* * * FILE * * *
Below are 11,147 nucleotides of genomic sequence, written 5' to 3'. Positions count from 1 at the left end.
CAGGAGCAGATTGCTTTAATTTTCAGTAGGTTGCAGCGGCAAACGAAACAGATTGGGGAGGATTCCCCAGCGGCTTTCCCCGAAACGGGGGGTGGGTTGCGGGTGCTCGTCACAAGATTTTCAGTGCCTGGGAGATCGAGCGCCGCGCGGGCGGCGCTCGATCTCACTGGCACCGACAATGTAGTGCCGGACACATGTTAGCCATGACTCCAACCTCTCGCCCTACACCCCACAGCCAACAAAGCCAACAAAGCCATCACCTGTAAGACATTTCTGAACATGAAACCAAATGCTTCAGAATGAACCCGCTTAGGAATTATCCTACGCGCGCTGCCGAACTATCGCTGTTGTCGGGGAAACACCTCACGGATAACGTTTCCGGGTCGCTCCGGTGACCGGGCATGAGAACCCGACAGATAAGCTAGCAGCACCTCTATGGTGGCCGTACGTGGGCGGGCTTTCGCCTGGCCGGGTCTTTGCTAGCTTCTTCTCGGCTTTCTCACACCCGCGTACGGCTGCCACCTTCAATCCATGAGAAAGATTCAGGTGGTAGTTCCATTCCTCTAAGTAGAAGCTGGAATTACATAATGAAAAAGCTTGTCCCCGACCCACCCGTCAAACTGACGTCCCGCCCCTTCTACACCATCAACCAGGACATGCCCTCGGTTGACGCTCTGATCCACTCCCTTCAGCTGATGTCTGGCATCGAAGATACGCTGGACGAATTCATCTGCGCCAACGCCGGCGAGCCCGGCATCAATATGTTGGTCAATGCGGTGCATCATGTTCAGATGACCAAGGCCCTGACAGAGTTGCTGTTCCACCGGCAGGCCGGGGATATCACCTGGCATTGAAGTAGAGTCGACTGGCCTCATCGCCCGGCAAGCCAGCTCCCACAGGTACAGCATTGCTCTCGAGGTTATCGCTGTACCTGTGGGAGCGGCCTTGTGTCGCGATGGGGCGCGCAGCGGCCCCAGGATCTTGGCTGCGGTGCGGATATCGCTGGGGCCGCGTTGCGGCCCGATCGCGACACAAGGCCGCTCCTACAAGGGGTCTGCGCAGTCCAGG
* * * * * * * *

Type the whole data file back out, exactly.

Below are 11,147 nucleotides of genomic sequence, written 5' to 3'. Positions count from 1 at the left end.
CAGGAGCAGATTGCTTTAATTTTCAGTAGGTTGCAGCGGCAAACGAAACAGATTGGGGAGGATTCCCCAGCGGCTTTCCCCGAAACGGGGGGTGGGTTGCGGGTGCTCGTCACAAGATTTTCAGTGCCTGGGAGATCGAGCGCCGCGCGGGCGGCGCTCGATCTCACTGGCACCGACAATGTAGTGCCGGACACATGTTAGCCATGACTCCAACCTCTCGCCCTACACCCCACAGCCAACAAAGCCAACAAAGCCATCACCTGTAAGACATTTCTGAACATGAAACCAAATGCTTCAGAATGAACCCGCTTAGGAATTATCCTACGCGCGCTGCCGAACTATCGCTGTTGTCGGGGAAACACCTCACGGATAACGTTTCCGGGTCGCTCCGGTGACCGGGCATGAGAACCCGACAGATAAGCTAGCAGCACCTCTATGGTGGCCGTACGTGGGCGGGCTTTCGCCTGGCCGGGTCTTTGCTAGCTTCTTCTCGGCTTTCTCACACCCGCGTACGGCTGCCACCTTCAATCCATGAGAAAGATTCAGGTGGTAGTTCCATTCCTCTAAGTAGAAGCTGGAATTACATAATGAAAAAGCTTGTCCCCGACCCACCCGTCAAACTGACGTCCCGCCCCTTCTACACCATCAACCAGGACATGCCCTCGGTTGACGCTCTGATCCACTCCCTTCAGCTGATGTCTGGCATCGAAGATACGCTGGACGAATTCATCTGCGCCAACGCCGGCGAGCCCGGCATCAATATGTTGGTCAATGCGGTGCATCATGTTCAGATGACCAAGGCCCTGACAGAGTTGCTGTTCCACCGGCAGGCCGGGGATATCACCTGGCATTGAAGTAGAGTCGACTGGCCTCATCGCCCGGCAAGCCAGCTCCCACAGGTACAGCATTGCTCTCGAGGTTATCGCTGTACCTGTGGGAGCGGCCTTGTGTCGCGATGGGGCGCGCAGCGGCCCCAGGATCTTGGCTGCGGTGCGGATATCGCTGGGGCCGCGTTGCGGCCCGATCGCGACACAAGGCCGCTCCTACAAGGGGTCTGCGCAGTCCAGG